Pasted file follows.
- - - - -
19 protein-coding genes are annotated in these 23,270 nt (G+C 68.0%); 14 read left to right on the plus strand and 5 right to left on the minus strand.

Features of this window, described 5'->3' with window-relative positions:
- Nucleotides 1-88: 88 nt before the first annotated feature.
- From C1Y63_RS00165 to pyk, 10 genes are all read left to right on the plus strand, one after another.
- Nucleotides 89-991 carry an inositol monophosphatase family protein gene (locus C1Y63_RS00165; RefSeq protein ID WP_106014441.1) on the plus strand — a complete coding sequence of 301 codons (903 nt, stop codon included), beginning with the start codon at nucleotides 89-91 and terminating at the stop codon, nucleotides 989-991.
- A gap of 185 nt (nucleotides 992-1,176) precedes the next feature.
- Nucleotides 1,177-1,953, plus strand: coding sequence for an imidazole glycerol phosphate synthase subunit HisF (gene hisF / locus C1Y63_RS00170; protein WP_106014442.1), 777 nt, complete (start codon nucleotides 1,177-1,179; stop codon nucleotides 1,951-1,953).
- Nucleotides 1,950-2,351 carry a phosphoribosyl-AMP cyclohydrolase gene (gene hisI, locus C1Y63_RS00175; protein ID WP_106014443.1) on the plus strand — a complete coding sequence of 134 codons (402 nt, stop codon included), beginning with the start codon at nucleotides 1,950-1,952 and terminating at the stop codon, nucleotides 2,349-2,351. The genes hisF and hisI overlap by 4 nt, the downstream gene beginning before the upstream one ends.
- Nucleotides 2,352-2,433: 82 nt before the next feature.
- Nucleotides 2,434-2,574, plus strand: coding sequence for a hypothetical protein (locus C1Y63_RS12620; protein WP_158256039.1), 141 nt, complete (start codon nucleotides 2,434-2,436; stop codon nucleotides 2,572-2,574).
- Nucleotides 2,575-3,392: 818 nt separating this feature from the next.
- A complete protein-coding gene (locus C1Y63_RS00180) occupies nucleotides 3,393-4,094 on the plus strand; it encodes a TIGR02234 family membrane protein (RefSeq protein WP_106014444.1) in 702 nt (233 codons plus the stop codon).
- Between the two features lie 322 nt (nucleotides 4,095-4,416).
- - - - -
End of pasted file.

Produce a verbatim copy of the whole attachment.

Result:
19 protein-coding genes are annotated in these 23,270 nt (G+C 68.0%); 14 read left to right on the plus strand and 5 right to left on the minus strand.

Features of this window, described 5'->3' with window-relative positions:
- Nucleotides 1-88: 88 nt before the first annotated feature.
- From C1Y63_RS00165 to pyk, 10 genes are all read left to right on the plus strand, one after another.
- Nucleotides 89-991 carry an inositol monophosphatase family protein gene (locus C1Y63_RS00165; RefSeq protein ID WP_106014441.1) on the plus strand — a complete coding sequence of 301 codons (903 nt, stop codon included), beginning with the start codon at nucleotides 89-91 and terminating at the stop codon, nucleotides 989-991.
- A gap of 185 nt (nucleotides 992-1,176) precedes the next feature.
- Nucleotides 1,177-1,953, plus strand: coding sequence for an imidazole glycerol phosphate synthase subunit HisF (gene hisF / locus C1Y63_RS00170; protein WP_106014442.1), 777 nt, complete (start codon nucleotides 1,177-1,179; stop codon nucleotides 1,951-1,953).
- Nucleotides 1,950-2,351 carry a phosphoribosyl-AMP cyclohydrolase gene (gene hisI, locus C1Y63_RS00175; protein ID WP_106014443.1) on the plus strand — a complete coding sequence of 134 codons (402 nt, stop codon included), beginning with the start codon at nucleotides 1,950-1,952 and terminating at the stop codon, nucleotides 2,349-2,351. The genes hisF and hisI overlap by 4 nt, the downstream gene beginning before the upstream one ends.
- Nucleotides 2,352-2,433: 82 nt before the next feature.
- Nucleotides 2,434-2,574, plus strand: coding sequence for a hypothetical protein (locus C1Y63_RS12620; protein WP_158256039.1), 141 nt, complete (start codon nucleotides 2,434-2,436; stop codon nucleotides 2,572-2,574).
- Nucleotides 2,575-3,392: 818 nt separating this feature from the next.
- A complete protein-coding gene (locus C1Y63_RS00180) occupies nucleotides 3,393-4,094 on the plus strand; it encodes a TIGR02234 family membrane protein (RefSeq protein WP_106014444.1) in 702 nt (233 codons plus the stop codon).
- Between the two features lie 322 nt (nucleotides 4,095-4,416).